This article is part of my dissertation at the University of Rochester. I am greatly indebted to Per Krusell for his encouragement and advice. This work has also benefited from comments and discussions with Rui Albuquerque, Irasema Alonso, Eva De Francisco, Margarida Duarte, Huberto Ennis, Fernando Leiva, Leonardo Martinez, Joseph Perktold, Martin Schneider, Alan Stockman, Paul Willen, and two referees. The project started while I was visiting the Institute for International Economic Studies at Stockholm University. I am grateful for their hospitality. The usual disclaimer applies. Any opinions expressed in this article are those of the author and do not necessarily reflect those of the Federal Reserve Bank of Richmond or the Federal Reserve System. Please address correspondence to: J. C. Hatchondo, Research Department, Federal Reserve Bank of Richmond, 701 E. Byrd St., Richmond, VA 23261, U.S.A. Phone: 804-697-8076. Fax: 804-697-2662. E-mail: JuanCarlos.Hatchondo@rich.frb.org.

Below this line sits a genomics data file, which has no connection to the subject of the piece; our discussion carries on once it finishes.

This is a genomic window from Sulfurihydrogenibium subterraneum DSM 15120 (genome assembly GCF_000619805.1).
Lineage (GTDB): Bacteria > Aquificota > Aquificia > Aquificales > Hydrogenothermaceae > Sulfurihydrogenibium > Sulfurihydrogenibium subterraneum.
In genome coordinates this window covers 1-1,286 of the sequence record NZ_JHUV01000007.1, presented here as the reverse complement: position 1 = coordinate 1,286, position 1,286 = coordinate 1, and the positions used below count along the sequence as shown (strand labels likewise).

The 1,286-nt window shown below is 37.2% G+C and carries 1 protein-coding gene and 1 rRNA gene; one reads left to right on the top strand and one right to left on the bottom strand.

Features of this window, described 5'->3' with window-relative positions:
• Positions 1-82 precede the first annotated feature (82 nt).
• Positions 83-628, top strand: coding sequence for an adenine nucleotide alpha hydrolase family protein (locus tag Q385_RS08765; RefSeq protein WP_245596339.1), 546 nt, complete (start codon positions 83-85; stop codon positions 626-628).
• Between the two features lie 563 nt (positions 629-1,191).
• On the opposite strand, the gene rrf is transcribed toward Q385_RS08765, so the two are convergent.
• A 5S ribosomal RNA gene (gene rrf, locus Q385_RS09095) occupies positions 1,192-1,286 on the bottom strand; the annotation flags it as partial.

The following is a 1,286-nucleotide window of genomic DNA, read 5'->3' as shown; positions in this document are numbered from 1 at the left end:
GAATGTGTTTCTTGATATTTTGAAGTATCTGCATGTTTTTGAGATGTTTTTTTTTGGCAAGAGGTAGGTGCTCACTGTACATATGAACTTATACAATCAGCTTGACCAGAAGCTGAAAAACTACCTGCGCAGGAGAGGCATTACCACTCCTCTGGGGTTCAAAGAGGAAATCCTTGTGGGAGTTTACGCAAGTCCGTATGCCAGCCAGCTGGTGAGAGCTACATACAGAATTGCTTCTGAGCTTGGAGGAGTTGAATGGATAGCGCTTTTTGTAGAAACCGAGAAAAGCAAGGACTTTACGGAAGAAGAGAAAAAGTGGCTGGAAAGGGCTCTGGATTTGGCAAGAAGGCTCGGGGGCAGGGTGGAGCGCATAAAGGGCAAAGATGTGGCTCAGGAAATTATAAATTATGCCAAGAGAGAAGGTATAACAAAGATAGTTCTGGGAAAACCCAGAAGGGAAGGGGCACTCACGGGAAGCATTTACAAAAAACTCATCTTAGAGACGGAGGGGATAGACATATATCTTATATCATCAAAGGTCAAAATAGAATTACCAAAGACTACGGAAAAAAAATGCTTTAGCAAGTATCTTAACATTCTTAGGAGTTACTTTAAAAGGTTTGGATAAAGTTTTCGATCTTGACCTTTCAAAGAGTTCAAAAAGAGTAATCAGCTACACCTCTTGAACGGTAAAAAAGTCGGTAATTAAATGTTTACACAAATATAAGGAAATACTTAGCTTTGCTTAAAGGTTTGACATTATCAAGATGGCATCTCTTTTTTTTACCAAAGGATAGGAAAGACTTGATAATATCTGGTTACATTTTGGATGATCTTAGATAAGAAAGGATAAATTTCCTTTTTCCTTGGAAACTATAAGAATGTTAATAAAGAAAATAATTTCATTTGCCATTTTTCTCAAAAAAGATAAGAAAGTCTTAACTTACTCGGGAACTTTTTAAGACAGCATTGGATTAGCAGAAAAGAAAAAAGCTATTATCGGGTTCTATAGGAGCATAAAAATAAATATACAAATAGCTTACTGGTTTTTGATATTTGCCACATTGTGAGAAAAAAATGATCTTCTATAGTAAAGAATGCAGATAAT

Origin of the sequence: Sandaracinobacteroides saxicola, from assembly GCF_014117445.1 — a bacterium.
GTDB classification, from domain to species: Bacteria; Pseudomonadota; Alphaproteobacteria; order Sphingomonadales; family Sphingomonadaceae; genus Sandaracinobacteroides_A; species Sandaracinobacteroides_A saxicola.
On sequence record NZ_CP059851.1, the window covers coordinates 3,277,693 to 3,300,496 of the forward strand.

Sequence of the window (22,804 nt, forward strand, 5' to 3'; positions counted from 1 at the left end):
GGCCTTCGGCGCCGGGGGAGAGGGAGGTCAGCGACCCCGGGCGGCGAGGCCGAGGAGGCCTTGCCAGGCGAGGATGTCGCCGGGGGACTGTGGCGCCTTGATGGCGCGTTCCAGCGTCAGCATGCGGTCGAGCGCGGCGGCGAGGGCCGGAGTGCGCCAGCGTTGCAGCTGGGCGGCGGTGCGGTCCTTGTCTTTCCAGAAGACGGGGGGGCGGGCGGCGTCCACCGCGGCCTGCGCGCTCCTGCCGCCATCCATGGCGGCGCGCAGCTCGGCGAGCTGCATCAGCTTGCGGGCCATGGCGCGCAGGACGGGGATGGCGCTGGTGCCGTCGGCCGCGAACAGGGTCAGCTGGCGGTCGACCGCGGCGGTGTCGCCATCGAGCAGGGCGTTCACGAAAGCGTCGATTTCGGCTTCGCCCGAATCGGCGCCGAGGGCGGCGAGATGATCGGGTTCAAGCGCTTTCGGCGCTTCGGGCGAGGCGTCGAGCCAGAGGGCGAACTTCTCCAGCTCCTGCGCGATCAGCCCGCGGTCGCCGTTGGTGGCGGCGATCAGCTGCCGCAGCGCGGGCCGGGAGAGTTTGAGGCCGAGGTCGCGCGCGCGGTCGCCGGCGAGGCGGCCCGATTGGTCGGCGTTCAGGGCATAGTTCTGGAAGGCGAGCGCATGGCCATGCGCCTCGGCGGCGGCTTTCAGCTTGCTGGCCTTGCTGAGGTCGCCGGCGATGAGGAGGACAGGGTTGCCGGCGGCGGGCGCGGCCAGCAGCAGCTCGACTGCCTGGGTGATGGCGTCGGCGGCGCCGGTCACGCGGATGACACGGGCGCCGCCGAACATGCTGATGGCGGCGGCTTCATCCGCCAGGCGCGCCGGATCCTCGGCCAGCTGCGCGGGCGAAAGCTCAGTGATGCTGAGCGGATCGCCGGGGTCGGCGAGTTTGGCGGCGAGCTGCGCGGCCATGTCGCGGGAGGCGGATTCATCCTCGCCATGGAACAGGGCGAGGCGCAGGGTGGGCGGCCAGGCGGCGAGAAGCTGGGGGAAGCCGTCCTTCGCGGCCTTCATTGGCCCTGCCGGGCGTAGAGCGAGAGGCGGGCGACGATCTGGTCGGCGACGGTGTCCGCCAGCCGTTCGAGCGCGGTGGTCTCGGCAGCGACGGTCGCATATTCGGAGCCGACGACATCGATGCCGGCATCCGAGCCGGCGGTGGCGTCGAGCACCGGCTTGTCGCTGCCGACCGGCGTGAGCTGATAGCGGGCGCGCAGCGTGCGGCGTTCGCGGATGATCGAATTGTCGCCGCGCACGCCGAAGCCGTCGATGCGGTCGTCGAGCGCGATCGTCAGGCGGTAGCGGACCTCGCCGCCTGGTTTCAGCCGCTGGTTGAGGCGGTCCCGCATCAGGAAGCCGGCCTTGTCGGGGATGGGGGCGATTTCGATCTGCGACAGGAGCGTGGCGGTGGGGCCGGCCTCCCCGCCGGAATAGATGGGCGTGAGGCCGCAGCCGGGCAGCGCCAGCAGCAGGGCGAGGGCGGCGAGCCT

ASYMMETRIC INFORMATION AND THE LACK OF PORTFOLIO DIVERSIFICATION*
Article first published online: 20 OCT 2008
© (2008) by the Economics Department of the University of Pennsylvania and the Osaka University Institute of Social and Economic Research Association
International Economic Review
Volume 49, Issue 4, pages 1297–1330, November 2008
How to Cite
Carlos Hatchondo, J. (2008), ASYMMETRIC INFORMATION AND THE LACK OF PORTFOLIO DIVERSIFICATION. International Economic Review, 49: 1297–1330. doi: 10.1111/j.1468-2354.2008.00513.x
Manuscript received Febraury 2007; revised June 2007.
- Issue published online: 20 OCT 2008
- Article first published online: 20 OCT 2008
There is pervasive evidence that individuals invest primarily in local stocks and thus hold poorly diversified portfolios. The present article develops a theoretical model in which the presence of informational asymmetries introduces home equity bias. The main departure from previous theoretical work is the assumption that local investors outperform nonlocal investors in identifying the correct ranking of local investment opportunities, instead of possessing superior information about the aggregate performance of the local stock market. The second key assumption is based on the evidence that short-selling is a costly activity.